Wyatt Cenac, formerly of "The Daily Show," told Marc Maron his relationship with Jon Stewart was never the same after he suggested a Herman Cain impression that Stewart did in 2011 made him uncomfortable and was subsequently told to "F--- off." Above, Cenac appears at the "Tangerine" Closing Night Premiere during BAMcinemaFest in New York June 28, 2015. Getty

Everyone loses it once in a while at work. But when it was revealed that Jon Stewart, America’s anointed liberal king, told his (then) sole black writer to “F--- off” for suggesting one of his segments might be racist, it became big news.

This anecdote, told on Marc Maron’s podcast “WTF” Thursday by Wyatt Cenac, a former writer for “The Daily Show,” comes at a time when white comedians, from Amy Schumer to Adam Sandler, are being taken to task for their racial jokes, and comedians such as Jerry Seinfeld believe that the sacrosanct Joke should be beyond the reach of the so-called politically correct (P.C.) police.

It’s a truism of humor that a joke is funny when you’re “punching up,” which means joking about the powerful, but not when you’re “punching down,” such as men making sexist jokes about women or white women making racial jokes. But what if a comedian’s joke is meant one way and interpreted another way? Does intention matter? And will social critique kill comedy, as Seinfeld suggests?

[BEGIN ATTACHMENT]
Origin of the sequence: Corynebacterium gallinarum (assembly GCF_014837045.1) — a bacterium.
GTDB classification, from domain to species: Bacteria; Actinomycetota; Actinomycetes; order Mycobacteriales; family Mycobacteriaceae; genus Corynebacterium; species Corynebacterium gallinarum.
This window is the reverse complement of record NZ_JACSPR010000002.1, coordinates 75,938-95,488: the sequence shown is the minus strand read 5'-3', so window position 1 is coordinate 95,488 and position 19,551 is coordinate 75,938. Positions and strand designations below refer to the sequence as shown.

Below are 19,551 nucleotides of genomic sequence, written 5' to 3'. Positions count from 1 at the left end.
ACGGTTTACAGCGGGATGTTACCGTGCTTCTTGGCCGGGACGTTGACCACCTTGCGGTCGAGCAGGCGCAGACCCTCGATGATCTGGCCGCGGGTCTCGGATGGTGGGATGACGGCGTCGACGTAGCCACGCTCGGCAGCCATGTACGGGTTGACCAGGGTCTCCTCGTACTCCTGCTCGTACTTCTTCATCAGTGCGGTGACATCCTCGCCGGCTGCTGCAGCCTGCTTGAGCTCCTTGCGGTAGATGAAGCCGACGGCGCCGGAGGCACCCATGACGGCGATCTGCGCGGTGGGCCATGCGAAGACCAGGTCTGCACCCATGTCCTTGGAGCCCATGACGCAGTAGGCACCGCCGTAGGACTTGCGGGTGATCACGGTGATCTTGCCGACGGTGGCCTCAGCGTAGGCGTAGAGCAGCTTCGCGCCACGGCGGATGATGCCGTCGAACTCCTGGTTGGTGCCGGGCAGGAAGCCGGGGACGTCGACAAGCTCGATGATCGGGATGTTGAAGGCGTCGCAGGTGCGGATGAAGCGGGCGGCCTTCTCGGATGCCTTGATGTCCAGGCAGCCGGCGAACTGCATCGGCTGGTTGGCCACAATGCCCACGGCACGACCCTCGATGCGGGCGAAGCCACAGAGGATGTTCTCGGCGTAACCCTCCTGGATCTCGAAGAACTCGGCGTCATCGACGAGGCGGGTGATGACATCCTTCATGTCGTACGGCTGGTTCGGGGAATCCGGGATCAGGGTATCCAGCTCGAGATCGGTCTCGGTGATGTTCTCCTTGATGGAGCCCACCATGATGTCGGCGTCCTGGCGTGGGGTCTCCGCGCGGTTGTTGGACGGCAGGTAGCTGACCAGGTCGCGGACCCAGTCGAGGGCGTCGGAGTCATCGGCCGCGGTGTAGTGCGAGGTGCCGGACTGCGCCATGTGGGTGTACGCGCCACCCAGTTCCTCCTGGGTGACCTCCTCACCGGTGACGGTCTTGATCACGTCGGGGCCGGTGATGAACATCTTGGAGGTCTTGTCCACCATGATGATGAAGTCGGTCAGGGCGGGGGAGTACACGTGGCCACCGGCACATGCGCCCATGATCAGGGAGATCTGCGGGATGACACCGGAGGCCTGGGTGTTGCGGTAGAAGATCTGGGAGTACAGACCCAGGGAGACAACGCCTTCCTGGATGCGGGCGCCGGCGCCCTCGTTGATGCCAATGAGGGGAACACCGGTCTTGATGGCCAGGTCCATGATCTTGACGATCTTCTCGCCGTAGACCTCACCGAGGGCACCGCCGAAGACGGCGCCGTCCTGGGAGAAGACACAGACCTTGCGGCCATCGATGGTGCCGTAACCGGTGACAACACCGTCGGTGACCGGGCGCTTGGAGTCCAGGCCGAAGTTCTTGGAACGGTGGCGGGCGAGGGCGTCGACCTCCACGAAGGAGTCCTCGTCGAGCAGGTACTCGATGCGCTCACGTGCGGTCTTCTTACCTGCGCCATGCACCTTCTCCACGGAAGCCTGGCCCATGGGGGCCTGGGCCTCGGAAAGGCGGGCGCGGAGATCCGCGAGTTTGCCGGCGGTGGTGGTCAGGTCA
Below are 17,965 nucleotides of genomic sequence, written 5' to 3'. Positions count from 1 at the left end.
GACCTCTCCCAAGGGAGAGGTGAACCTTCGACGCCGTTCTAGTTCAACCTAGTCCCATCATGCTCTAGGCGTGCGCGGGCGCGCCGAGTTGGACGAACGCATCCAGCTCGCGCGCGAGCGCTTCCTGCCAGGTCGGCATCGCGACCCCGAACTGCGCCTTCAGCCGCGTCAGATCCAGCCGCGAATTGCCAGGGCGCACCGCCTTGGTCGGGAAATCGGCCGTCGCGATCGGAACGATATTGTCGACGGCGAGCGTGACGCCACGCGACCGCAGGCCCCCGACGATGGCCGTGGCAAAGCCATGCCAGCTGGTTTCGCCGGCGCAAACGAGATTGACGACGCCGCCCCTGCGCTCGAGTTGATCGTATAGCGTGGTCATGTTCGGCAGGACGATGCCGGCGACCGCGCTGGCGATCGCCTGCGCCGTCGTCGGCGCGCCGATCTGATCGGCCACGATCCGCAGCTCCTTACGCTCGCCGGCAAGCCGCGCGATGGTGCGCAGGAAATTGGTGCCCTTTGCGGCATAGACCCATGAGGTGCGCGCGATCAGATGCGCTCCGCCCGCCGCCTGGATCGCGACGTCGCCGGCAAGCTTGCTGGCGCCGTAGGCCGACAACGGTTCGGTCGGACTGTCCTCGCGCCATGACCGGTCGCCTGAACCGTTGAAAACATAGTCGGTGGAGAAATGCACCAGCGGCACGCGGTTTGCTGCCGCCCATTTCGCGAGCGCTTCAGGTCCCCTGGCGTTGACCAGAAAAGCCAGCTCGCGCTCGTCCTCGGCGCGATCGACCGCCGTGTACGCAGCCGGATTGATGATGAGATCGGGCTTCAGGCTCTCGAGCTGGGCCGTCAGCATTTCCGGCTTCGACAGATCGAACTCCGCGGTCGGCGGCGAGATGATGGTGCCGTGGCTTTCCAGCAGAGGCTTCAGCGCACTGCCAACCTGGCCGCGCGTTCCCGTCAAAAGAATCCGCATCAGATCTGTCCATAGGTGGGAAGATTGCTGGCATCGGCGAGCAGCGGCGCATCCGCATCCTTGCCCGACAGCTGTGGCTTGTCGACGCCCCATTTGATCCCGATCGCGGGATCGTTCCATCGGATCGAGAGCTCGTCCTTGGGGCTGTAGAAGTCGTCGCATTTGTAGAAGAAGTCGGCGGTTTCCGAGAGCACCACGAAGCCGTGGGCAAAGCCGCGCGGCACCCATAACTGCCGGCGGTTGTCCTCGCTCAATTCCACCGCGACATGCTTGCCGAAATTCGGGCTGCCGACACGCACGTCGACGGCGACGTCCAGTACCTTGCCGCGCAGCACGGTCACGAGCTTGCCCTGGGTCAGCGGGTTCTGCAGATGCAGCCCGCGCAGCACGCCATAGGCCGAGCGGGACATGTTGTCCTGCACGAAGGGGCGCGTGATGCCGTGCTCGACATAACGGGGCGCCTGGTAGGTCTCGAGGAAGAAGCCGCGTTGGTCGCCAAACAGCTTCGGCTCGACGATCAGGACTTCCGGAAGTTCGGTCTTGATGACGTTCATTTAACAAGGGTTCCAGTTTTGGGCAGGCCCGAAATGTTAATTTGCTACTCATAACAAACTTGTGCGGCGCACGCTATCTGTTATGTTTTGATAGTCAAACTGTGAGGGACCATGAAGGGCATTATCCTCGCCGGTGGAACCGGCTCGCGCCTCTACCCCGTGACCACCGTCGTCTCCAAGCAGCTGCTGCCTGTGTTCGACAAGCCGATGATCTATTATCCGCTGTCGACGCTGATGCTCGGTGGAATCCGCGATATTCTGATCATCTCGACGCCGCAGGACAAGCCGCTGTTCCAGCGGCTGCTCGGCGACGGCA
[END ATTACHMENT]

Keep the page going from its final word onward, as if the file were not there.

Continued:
‘Can’t You Take A Joke?’

“Microaggressions” was a term coined in the 1970s by Chester M. Pierce, now an emeritus professor of education and psychiatry at the Harvard Medical School, to identify the dismissals and insults he regularly observed black Americans endure. It’s since been expanded to include microaggressions against women, other nonwhites and members of the LGBTQ community. Psychology Today describes microaggressions as “the everyday verbal, nonverbal and environmental slights, snubs or insults, whether intentional or unintentional, which communicate hostile, derogatory or negative messages to target persons based solely upon their marginalized group membership.”